Heathrow Says Brexit Would Make New Runway Top Priority for U.K.

  • Long-haul trade routes to be key if Britons vote to quit EU
  • Air hub opposes `out' option because of trade concerns

Aircraft at London Heathrow Airport.

Photographer: Matthew Lloyd/Bloomberg

A U.K. vote to quit the European Union would make a quick decision on the location of a new runway serving London an even higher priority, Heathrow Airport Ltd. Chief Executive Officer John Hollande-Kaye said.

Rather than further delaying a verdict on expanding Heathrow -- Britain’s top passenger hub and freight gateway -- an anti-EU majority in June’s referendum would make the addition of flight capacity vital as the focus of the British economy changed, Holland-Kaye said Tuesday.

“If there is a Brexit vote it puts more emphasis on trade with non-European Union markets, and the only way you can get there is by air from Heathrow,” the CEO said in an interview.

Heathrow was among 36 top U.K. companies that signed a letter Tuesday backing EU membership, with Holland-Kaye saying a victory for the “out” campaign would damage trade. The Brexit saga helped squeeze the runway decision off the political agenda on Dec. 11, though Prime Minister David Cameron also ordered more environmental reports before deciding between contending expansion plans at Heathrow and London Gatwick.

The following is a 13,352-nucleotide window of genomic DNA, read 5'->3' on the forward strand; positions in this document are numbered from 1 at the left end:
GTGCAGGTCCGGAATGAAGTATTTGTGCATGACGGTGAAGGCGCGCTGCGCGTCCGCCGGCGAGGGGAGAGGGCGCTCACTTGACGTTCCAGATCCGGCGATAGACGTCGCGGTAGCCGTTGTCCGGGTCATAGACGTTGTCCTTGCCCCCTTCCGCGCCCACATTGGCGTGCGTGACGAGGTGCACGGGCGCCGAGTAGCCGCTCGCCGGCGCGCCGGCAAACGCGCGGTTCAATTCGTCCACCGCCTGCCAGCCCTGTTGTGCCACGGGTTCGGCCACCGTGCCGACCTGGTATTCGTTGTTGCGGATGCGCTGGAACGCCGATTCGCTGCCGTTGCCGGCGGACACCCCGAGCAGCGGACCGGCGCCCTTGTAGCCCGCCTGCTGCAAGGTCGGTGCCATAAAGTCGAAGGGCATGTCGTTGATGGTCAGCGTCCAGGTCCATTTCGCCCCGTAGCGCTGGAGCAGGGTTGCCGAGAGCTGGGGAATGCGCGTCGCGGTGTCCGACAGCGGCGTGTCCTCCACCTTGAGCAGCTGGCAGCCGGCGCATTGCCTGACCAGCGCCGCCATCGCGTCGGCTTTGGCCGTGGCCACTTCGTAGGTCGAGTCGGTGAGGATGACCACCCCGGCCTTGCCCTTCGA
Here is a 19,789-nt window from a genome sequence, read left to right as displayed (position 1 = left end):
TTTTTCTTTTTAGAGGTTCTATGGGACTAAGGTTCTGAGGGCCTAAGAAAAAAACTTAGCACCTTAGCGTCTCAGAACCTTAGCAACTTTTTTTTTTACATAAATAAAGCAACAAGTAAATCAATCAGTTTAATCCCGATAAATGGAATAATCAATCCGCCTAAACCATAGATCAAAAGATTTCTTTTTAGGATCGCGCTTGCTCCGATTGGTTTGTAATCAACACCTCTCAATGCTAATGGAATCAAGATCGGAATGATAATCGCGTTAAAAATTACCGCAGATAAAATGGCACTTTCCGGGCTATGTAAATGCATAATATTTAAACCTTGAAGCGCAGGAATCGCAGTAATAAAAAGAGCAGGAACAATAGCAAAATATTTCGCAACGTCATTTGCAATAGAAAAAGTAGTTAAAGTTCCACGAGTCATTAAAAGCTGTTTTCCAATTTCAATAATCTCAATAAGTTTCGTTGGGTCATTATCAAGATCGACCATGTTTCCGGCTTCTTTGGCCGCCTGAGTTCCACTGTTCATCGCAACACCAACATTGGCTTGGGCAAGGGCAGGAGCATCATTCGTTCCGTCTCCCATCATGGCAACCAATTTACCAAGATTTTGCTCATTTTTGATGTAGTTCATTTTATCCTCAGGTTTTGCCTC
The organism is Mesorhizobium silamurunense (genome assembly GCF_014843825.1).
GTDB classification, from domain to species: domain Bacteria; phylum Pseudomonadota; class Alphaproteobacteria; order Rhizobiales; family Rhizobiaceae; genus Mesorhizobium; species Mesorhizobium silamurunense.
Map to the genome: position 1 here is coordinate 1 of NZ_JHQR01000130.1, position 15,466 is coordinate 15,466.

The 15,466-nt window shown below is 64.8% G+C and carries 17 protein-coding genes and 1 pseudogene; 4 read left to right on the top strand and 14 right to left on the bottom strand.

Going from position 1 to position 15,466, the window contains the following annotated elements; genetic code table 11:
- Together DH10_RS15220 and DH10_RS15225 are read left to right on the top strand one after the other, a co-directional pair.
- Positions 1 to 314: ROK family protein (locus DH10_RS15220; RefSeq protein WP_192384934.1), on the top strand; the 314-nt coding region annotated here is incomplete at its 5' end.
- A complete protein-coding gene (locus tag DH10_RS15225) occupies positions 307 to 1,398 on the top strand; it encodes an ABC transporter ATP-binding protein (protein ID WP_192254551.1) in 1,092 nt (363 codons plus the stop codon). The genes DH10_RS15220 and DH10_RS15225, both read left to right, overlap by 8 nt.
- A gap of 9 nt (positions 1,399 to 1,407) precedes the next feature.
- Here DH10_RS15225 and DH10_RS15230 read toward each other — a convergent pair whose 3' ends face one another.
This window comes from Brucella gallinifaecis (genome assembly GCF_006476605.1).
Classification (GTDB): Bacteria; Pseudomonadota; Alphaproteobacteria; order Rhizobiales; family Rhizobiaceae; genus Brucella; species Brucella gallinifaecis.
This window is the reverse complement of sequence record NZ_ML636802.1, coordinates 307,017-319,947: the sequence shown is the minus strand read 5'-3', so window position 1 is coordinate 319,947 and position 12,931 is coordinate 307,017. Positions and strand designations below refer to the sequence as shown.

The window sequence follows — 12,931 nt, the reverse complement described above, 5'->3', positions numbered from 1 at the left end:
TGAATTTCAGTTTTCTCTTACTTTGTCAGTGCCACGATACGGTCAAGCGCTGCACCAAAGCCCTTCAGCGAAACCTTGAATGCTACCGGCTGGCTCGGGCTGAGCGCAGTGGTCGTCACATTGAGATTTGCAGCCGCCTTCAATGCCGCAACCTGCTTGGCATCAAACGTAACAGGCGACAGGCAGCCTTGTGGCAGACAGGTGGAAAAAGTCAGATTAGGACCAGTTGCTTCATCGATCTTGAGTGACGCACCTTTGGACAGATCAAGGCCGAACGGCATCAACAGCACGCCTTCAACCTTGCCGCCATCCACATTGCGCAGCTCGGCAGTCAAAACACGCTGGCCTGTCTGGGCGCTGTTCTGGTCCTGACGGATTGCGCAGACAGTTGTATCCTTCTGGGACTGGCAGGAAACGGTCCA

Dominant Issue

“The EU referendum is currently dominating politics, but even back in December it was where the prime minister was spending all of his time,” Holland-Kaye said, adding that he’s “confident” the government will follow a state commission and back Heathrow once the vote is out of the way.

The delay in reaching a conclusion will also allow Cameron to avoid conflict with Zac Goldsmith, a lawmaker who opposes the expansion of Heathrow to 135 million passengers a year from 75 million on noise grounds, and who will stand for Cameron’s Conservatives in elections for London’s next mayor in May.

Holland-Kaye said he’s not dwelling on the possibility of Goldsmith ending up in charge of London and a Brexit advancing the political ambitions of current mayor and anti-EU campaigner Boris Johnson, an outspoken critic of Heathrow’s expansion who would prefer a new airport in the Thames estuary.

“Boris is a passionate advocate for a new runway, just not in the same location,” he said. “We don’t agree on everything but we have a good relationship.”

Holland-Kaye said that the $75 million paid recently for a pair of Heathrow takeoff and landing slots by Oman Air in a purchase from Air France-KLM Group “perfectly illustrates” the level of demand from global carriers for access to the airport. The hub has 30 carriers wanting slots to commence or flights, including EasyJet Plc and Flybe Group Plc, he said.

U.K. Transport Secretary Patrick McLoughlin this month told the House of Commons Transport Committee that a decision on airport expansion could still be made before the end of July following the Brexit vote, and that he’d certainly like to see a verdict before Parliament’s summer break.

Before it's here, it's on the Bloomberg Terminal.